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Noord Brabant

Noord-Brabant is one of the 12 provinces of the Netherlands. The region is centrally located between the cities of Rotterdam and Antwerp and the German Ruhr area. The roads and railways between the north (Amsterdam) and south (Paris, Maastricht, Luxembourg) and between the west (Rotterdam, Vlissingen, and Antwerp) and east (Venlo, Düsseldorf) run through the province. The region has a main seaport (Moerdijk), an airport (Eindhoven Airport) and is connected to the High Speed Rail link between Amsterdam and Paris. The many logistic companies in Noord-Brabant provide shipping services on international routes. The local processing and food industries profit from this.




Like most of the Netherlands, Noord-Brabant is mostly flat. Brook systems cross the province, running from Belgium in the south to the river Meuse in the north. The landscape is a patchwork of agriculture, nature and urbanised areas. The province has well preserved scenic values in both national parks and other protected areas such as Loonse en Drunense Duinen (woodland and land dunes), Biesbosch (wetland), De Groote Peel (peat land) and the Kampina (heath land and fens).

With 2.4 million inhabitants, the population density is 497 people per km². This is well above the average of the Netherlands. Main cities are 's-Hertogenbosch (provincial capital), Eindhoven, Tilburg and Breda.


Ganzen. Photo: Marcel Bekken


Traditions and customs


The People of Brabant cherish their Burgundian lifestyle, which goes back to the brief heyday Noord-Brabant has known in the late 15th century. Obviously the Noord-Brabant 'coffee table' and local deli like the "Bossche bol" and the "Brabant sausage roll" play a role in this. Part of its Catholic heritage, Brabant is also well know for its carnival, the festive season before Lent. Large parades are organised in almost every village and town.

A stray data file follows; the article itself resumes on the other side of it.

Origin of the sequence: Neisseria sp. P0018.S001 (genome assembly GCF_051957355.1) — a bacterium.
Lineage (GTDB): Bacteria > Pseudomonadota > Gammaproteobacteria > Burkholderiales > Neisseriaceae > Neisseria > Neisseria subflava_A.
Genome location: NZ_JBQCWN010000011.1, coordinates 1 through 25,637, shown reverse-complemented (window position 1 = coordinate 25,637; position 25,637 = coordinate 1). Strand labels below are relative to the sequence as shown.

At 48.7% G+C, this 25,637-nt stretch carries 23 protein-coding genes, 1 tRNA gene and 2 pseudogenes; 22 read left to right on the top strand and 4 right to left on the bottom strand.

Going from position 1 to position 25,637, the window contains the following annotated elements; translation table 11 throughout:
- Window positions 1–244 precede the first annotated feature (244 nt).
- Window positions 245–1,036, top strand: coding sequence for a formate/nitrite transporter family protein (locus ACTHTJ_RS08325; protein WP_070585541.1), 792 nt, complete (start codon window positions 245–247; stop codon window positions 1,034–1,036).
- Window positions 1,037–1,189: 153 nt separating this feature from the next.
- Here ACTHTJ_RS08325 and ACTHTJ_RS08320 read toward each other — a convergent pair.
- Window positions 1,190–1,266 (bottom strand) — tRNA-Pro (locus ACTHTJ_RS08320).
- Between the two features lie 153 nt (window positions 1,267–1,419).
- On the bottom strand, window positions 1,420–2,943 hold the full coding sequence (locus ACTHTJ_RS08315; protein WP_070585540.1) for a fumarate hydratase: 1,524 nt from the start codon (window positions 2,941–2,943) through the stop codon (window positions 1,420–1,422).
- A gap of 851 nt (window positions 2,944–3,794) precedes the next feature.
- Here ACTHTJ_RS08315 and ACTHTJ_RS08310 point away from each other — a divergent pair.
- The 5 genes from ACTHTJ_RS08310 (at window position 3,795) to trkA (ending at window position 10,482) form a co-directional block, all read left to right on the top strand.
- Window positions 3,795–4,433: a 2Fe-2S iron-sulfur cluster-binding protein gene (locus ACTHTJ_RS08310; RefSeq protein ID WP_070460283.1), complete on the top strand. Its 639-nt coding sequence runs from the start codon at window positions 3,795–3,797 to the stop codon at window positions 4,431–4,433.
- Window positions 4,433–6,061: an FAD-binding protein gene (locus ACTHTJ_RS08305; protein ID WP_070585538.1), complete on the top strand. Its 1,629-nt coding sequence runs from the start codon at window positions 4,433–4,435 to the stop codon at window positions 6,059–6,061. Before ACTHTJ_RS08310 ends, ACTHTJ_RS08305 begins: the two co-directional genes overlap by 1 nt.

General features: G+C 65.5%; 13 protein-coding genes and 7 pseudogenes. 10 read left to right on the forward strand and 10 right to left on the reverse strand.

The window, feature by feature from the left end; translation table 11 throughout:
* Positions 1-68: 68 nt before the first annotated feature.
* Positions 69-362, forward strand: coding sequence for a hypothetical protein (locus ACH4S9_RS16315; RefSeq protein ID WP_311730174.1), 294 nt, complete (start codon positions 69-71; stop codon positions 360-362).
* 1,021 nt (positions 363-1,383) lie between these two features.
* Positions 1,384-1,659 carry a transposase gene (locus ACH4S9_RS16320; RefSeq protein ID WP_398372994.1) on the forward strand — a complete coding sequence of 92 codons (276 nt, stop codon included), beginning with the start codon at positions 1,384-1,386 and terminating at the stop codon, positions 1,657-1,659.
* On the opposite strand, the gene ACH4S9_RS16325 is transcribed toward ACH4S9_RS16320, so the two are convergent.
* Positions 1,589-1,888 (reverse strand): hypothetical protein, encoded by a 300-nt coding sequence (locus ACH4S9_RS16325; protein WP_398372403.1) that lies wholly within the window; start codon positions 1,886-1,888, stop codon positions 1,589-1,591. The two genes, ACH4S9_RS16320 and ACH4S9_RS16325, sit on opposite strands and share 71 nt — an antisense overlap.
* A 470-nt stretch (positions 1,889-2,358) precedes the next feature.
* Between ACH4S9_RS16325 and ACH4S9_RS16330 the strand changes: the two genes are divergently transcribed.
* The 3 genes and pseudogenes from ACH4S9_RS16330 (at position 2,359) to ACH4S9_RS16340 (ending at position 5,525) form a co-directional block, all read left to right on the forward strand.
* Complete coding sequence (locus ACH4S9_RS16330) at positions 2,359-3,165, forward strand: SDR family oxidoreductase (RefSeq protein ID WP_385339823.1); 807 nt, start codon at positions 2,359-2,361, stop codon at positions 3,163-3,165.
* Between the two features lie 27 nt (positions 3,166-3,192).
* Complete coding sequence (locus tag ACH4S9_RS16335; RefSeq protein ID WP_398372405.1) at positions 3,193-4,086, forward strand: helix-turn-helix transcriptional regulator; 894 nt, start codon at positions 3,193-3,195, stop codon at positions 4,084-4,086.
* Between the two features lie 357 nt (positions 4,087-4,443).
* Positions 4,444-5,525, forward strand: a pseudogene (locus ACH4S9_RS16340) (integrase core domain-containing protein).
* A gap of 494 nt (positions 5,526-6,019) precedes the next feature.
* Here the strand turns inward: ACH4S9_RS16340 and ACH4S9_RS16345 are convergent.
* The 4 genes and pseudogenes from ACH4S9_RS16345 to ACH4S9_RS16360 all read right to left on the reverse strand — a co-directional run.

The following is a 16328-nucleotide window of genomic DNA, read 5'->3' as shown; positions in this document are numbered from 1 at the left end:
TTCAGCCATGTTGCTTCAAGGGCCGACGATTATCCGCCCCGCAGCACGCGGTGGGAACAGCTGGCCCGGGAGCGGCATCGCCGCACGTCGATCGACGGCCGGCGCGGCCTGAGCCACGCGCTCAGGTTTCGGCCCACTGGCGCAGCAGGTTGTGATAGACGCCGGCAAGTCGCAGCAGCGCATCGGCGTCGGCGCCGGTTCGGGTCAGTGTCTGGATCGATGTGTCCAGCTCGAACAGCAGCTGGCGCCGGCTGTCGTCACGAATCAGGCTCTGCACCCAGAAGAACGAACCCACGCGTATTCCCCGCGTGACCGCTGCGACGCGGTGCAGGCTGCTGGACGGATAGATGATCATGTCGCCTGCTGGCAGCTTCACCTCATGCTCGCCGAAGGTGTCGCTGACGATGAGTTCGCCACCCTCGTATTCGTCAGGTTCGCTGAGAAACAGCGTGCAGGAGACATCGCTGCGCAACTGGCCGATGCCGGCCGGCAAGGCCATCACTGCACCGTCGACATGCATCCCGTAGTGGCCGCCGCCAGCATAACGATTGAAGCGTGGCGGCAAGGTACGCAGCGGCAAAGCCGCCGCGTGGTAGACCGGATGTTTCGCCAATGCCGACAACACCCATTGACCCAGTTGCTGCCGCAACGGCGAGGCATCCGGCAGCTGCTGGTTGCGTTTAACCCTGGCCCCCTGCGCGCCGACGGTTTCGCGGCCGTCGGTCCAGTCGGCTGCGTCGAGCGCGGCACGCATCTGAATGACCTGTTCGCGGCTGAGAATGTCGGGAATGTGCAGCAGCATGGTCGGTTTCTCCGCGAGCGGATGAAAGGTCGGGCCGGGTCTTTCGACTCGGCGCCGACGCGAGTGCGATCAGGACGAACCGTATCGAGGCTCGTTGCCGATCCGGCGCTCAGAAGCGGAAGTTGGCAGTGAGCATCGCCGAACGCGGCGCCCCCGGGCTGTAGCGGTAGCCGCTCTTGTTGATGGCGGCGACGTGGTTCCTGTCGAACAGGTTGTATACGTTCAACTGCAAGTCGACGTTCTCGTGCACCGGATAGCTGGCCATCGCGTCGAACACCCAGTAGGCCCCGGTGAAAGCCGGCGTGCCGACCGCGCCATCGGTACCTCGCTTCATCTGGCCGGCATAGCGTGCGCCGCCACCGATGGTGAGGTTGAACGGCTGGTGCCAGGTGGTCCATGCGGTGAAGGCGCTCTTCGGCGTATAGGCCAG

From about 1900 and especially after the First World War Noord-Brabant compartmentalized strongly (like the rest of the Netherlands). Almost the entire public life such as education, health and leisure activities was driven by church groups, unions, and so controlled. In 2006 more than half of the province was Catholic, especially in the east in the region bordering the province of Limburg. Nowadays, secularization is as strong in Brabant as it is in the rest of the Netherlands. The catholic heritage in both culture and lifestyle however remains both visible and tangible.


St. John's Cathedral in 's-Hertogenbosch. Photo: Joep Lennarts





Guide 5.5. Photo: Hollandse Hoogte - Tineke Dijkstra

The main part of the Noord-Brabant lies in the Meuse basin. The river Meuse marks the provincial border in the north and east. Smaller parts of the province belong to the Scheldt basin (west) and the Rhine basin (north-west). The Brabant landscape is intersected by brook systems (Dommel, Aa, Mark) and canals (Zuid- Willemsvaart, Wilhelminakanaal). Most of the brook systems have been heavily modified for agricultural purposes. Under the Water Framework Directive, large parts are restored into a more or less natural state.


Groundwater use


Groundwater is the main source for drinking water, irrigation and industrial production. The province of Noord-Brabant aims to save groundwater, which means that use by agriculture and industry must be reduced. In the future groundwater will be mainly for human consumption. The province of Noord-Brabant provides guidance to this process by giving less or no licences for the extraction of groundwater and stimulating projects for water conservation and water saving.


However, with demand rising and supply (due to climate change) declining, a new challenge is arising for the preservation and distribution.




The province of Noord-Brabant is one of the most productive regions of the Netherlands. Many large companies of Noord-Brabant have their roots in the cooperation between small producers. Agro food, logistics and technology are the main sectors. The region is rated the third top technological region of Europe.


Noord-Brabant has around 1.000 international companies with foreign or Dutch managers fronting them (Philips, Ericsson, General Electric Plastics, ASML, DAF Trucks, Siemens VDO, Bosch VDT, Organon/Akzo Nobel, Fuji Photo Film).








This project is cofinanced by the ERDF and made possible by the INTERREG IVC programme


The Interregional Cooperation Programme INTERREG IVC, financed by the European Union’s Regional Development Fund, helps Regions of Europe work together to share experience and good practice in the areas of innovation, the knowledge economy, the environment and risk prevention. EUR 302 million is available for project funding but, more than that, a wealth of knowledge and potential solutions are also on hand for regional policy-makers.